Billy Crudup: He didn’t have time for his dying dad in Big Fish. He didn’t have time for his band or for child prodigy journalists or devoted fans in Almost Famous. He puts the nails to a grieving widow in Jackie. He leads people astray in Alien: Covenant. He terrorizes kids in The Stanford Prison Experiment. His characters are not often likeable, even if they aren’t bad. What does it say about Crudup that he’s so good at that?

Jason Schwartzman: This is the guy we love to hate. He’s an angry bear in Listen Up tumblr_o1qjdbWn651ujfksmo1_500.gifPhilip, an insecure uppity asshole in Scott Pilgrim Vs The World, a conceited actor in Funny People, and as Louis XVI (in Marie Antoinette), he was the very symbol of tyranny – and that’s without mentioning every smug arsehole he’s played in every Wes Anderson film. He embodies neuroses and self-loathing. Even when he’s playing earnest, he’s coming off overearnest and cloying. He just can’t win, which is why he always plays an asshole.

 

Who’s on your list?

 

Office Christmas Party

By my count it’s been at least 12 years since a holiday movie has earned Classic status (Elf is kind of a sure thing; The Polar Express pretty darn close) and Office Christmas Party is no where near in danger of being added to that hallowed list. It’s just funny enough, which seems to be the way with these things.

Jason Bateman plays the Jason Bateman character: bland 40-something white dude. Thanks to his horrible boss (Jennifer Aniston), the only way both the company where he works at and Christmas itself can be saved is by turning the office holiday party up a notch – to eleven – and letting the festivities turn near-apocalyptic.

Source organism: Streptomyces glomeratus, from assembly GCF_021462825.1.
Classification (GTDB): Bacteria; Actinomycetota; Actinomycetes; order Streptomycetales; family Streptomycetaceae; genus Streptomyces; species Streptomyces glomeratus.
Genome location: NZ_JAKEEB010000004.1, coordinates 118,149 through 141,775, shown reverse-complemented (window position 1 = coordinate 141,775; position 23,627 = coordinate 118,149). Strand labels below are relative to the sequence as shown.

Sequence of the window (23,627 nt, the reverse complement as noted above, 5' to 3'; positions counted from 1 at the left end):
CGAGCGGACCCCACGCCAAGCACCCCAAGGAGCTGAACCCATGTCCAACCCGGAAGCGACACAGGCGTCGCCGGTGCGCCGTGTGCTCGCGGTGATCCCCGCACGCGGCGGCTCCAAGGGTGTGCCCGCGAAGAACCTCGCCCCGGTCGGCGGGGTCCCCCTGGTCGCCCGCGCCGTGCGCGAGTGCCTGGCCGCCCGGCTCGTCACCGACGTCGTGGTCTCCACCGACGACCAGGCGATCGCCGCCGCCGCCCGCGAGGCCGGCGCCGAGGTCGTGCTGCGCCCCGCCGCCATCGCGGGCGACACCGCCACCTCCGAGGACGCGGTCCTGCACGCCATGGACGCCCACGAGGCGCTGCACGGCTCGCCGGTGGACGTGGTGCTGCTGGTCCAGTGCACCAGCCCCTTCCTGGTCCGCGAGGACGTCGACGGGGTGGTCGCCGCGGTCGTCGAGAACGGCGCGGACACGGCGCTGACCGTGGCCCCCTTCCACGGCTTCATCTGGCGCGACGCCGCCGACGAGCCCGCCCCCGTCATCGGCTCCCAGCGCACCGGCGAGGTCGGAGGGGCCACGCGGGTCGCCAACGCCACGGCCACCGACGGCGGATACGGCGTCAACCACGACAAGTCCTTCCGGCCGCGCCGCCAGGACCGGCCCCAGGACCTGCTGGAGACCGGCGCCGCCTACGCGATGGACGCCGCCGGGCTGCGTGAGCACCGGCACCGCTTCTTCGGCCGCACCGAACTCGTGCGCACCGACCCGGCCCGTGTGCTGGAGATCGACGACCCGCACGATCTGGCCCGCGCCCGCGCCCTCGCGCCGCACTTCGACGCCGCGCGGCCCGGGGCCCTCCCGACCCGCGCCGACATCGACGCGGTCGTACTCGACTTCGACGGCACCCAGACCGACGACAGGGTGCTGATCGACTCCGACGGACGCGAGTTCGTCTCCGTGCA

Is it a dumb premise? Of course it is. I’m not sure I would have seen this movie at all had I OFFICE CHRISTMAS PARTYnot been deliberately trying to kill time AND had this particular movie not been playing in the convenient slot. Should YOU see it? Not unless you find yourself in similar circumstances. I mean, it’s not awful. Check it out next year on Netflix, maybe. It’s got a pretty good cast and the odd chuckle, so it’s not a complete waste of space. It just wouldn’t quite make it onto Santa’s Nice list, we’ll say. Is that generous of me? Am I in the holiday spirit? Gross.

Actually, I’m writing this from my desk, where I am currently going through some post-cruise symptoms, such as feeling my whole office list when I know damn well that I’m firmly on land. My body, however, has not yet adjusted. I am also wrapped up in fluffy blankets and slippers because while my skin has become adjusted to Hawaiian temperatures, we arrived home last night to a winter storm that made our morning commute particularly hellish.

Back to the movie: actually, I may as well be done this review. It’s what you expect from a cotd_utwaaekdh0non-denominational holiday mixer where Kate McKinnon is stretching out a 3 minute bit and she’s the best thing on screen.